A turnaround in TV, strong gains in digital and outdoor, and continuing decline in print, according to figures released by the Standard Media Index.
TV networks have become more sophisticated with their digital offerings and clients are starting to ‘lean in’, Lucy Formosa Morgan (PHD chief investment officer, PHD Australia) tells industry news source.
AdNews approached senior media buyers to analyse the results and what it means for each media channel in 2018.
The ‘record year’ in bookings was driven by strong demand from the retail, automotive and government sectors as well as renewed interest from banks. The figures also received injections of spend around the same sex marriage vote and the Queensland election.
“This time last year the market was extremely cautious as there were no scheduled events in 2017 that were expected to spur advertising demand,” SMI ANZ managing director Jane Schulz says.
“But you never know what’s around the corner, and in the second half of this year we’ve seen especially strong growth from the government category due to advertising surrounding the same sex marriage debate and the Queensland election, with the category providing an extra $53.6 million to the market in this period.”
The results are all the more impressive given that in 2016 media bookings were buoyed by the Rio Olympic Games and federal election. This year, notable events that will bolster the market include the Commonwealth Games, Winter Olympics and the Victorian state election.
Omnicom Media Group chief investment officer Kristiaan Kroon tells AdNews the past year has seen what he labels “channel normalisation”.
“By that I mean that TV declines are slowing and out of home and digital growth also slowed,” he says.
“That was a very strong feature of the back half and we expect that to continue into 2018. It’s a very low growth marketplace and there will be a lot less money moving between channels.”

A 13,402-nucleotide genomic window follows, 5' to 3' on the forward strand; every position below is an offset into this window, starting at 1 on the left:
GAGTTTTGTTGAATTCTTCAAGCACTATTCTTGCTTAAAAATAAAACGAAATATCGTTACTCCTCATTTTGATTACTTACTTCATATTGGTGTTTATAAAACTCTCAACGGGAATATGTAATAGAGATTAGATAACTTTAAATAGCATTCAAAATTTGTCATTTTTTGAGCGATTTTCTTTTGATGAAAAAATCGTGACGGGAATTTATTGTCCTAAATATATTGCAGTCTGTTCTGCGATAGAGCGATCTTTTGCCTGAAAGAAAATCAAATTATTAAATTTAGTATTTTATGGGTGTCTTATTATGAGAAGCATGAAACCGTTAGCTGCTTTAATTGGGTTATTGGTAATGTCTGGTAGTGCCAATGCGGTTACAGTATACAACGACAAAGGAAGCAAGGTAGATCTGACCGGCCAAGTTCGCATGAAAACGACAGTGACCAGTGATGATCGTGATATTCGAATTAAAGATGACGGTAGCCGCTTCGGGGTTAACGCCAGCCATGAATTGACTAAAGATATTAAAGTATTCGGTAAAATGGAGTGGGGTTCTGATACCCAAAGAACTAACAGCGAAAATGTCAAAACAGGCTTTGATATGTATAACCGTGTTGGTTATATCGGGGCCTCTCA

One of the main takeaways from 2017 is the turnaround in television as an advertising platform. In 2017, media bookings in TV declined by 0.7% across the market, but metropolitan free-to-air ad revenue actually grew by 1.4% to $1.5 billion in the second half of the year.
This is a significant turnaround on the 3.1% decline in TV ad revenue in the second half of 2016, and media buyers are confident TV has turned a corner after more than three years of decline.
PHD chief investment officer Lucy Formosa Morgan tells AdNews advertisers realise TV still works as a mass reach medium and this trend will continue.
“The demand is still strong and the government brought in a fair bit of cash with the same sex plebiscite and the Queensland election, then there was the Ashes at the end. We’re finding demand is strong in Q1 of this year as well,” she says.
Formosa Morgan tells AdNews TV networks have become more sophisticated with their digital video offerings and clients are starting to “lean in”.
“Connected TV is a whole new area that is also starting to open,” she adds. “The networks are coming to the party in terms of finding opportunities advertisers and viewers where they are actually viewing.”
Kroon believes TV’s turnaround is due to better content and “they’ve got their proposition to market much better”.
“They probably benefited from not so great stories coming out of digital, but it’s more than that, confidence is returning. TV certainly got its mojo back in 2017,” Kroon adds.
For the full article, authored by Arvind Hickman on AdNews.com.au, click here